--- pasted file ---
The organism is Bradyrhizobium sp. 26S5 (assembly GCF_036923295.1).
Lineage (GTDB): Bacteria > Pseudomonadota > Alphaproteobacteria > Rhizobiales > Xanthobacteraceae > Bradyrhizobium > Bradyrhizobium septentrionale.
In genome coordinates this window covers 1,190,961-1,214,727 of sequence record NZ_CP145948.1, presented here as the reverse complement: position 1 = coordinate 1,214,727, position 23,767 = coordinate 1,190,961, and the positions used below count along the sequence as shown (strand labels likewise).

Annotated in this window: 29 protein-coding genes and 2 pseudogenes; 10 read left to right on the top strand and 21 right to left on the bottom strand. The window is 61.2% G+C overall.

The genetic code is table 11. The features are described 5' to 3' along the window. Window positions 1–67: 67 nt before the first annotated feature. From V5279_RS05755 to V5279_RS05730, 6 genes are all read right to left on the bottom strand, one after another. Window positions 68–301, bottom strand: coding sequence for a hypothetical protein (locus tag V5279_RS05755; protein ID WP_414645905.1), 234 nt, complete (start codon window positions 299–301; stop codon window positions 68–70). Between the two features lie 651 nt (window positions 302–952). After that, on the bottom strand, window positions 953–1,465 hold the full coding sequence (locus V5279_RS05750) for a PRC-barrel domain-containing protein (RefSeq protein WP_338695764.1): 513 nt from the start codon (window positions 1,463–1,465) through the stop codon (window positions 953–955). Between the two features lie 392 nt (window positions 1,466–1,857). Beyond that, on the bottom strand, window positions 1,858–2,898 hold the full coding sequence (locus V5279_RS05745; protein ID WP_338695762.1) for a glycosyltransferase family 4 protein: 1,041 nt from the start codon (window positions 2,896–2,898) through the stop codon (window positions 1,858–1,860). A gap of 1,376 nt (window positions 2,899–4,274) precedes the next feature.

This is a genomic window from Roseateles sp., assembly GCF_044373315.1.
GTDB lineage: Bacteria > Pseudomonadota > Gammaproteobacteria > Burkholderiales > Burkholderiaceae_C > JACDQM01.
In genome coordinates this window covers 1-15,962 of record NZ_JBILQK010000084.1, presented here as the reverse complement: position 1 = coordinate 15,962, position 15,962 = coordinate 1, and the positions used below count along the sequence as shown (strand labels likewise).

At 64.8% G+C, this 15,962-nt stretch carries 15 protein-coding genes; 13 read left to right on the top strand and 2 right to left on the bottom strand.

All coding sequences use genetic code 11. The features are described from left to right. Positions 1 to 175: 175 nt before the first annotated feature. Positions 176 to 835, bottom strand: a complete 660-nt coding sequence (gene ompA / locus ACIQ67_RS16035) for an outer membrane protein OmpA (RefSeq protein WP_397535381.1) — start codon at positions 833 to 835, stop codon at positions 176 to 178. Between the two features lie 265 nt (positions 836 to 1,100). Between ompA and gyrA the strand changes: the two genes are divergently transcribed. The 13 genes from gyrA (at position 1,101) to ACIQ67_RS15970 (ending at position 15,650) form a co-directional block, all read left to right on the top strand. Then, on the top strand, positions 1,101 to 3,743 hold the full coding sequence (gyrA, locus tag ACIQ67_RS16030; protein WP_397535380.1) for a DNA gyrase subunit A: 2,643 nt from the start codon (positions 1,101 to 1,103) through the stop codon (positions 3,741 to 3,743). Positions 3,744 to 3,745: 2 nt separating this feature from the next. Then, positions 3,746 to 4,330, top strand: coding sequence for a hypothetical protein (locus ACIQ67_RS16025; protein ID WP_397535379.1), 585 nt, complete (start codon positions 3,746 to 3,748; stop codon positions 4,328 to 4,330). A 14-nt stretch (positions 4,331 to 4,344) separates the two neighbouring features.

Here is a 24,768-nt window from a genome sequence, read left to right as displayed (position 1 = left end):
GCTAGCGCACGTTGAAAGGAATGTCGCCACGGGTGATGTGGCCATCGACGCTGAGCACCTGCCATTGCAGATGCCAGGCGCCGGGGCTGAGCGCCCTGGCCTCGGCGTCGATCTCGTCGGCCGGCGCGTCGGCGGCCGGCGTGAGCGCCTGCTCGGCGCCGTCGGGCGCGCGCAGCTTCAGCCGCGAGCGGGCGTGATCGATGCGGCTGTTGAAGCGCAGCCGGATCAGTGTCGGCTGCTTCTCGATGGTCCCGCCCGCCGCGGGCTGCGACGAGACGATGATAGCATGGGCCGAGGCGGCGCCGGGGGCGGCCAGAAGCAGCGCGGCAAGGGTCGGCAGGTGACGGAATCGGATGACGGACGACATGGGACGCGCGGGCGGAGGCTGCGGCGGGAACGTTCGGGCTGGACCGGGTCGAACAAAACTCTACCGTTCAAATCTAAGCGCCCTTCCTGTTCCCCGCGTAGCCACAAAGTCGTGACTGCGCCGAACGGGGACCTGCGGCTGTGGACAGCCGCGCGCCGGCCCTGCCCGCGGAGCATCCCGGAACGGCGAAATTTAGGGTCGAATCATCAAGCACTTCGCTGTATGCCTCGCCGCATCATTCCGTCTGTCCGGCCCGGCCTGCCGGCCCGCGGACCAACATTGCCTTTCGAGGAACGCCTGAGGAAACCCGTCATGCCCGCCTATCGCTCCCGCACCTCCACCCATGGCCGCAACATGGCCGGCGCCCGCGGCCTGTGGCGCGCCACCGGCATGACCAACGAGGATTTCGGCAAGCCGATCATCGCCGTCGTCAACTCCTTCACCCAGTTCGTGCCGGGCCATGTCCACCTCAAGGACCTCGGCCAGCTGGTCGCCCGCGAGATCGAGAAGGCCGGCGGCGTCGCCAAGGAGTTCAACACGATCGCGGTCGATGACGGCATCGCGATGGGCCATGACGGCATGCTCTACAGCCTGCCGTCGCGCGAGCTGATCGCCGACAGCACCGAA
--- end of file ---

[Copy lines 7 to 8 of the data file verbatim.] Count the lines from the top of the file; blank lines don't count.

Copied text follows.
GTDB lineage: Bacteria > Pseudomonadota > Gammaproteobacteria > Burkholderiales > Burkholderiaceae_C > JACDQM01.
In genome coordinates this window covers 1-15,962 of record NZ_JBILQK010000084.1, presented here as the reverse complement: position 1 = coordinate 15,962, position 15,962 = coordinate 1, and the positions used below count along the sequence as shown (strand labels likewise).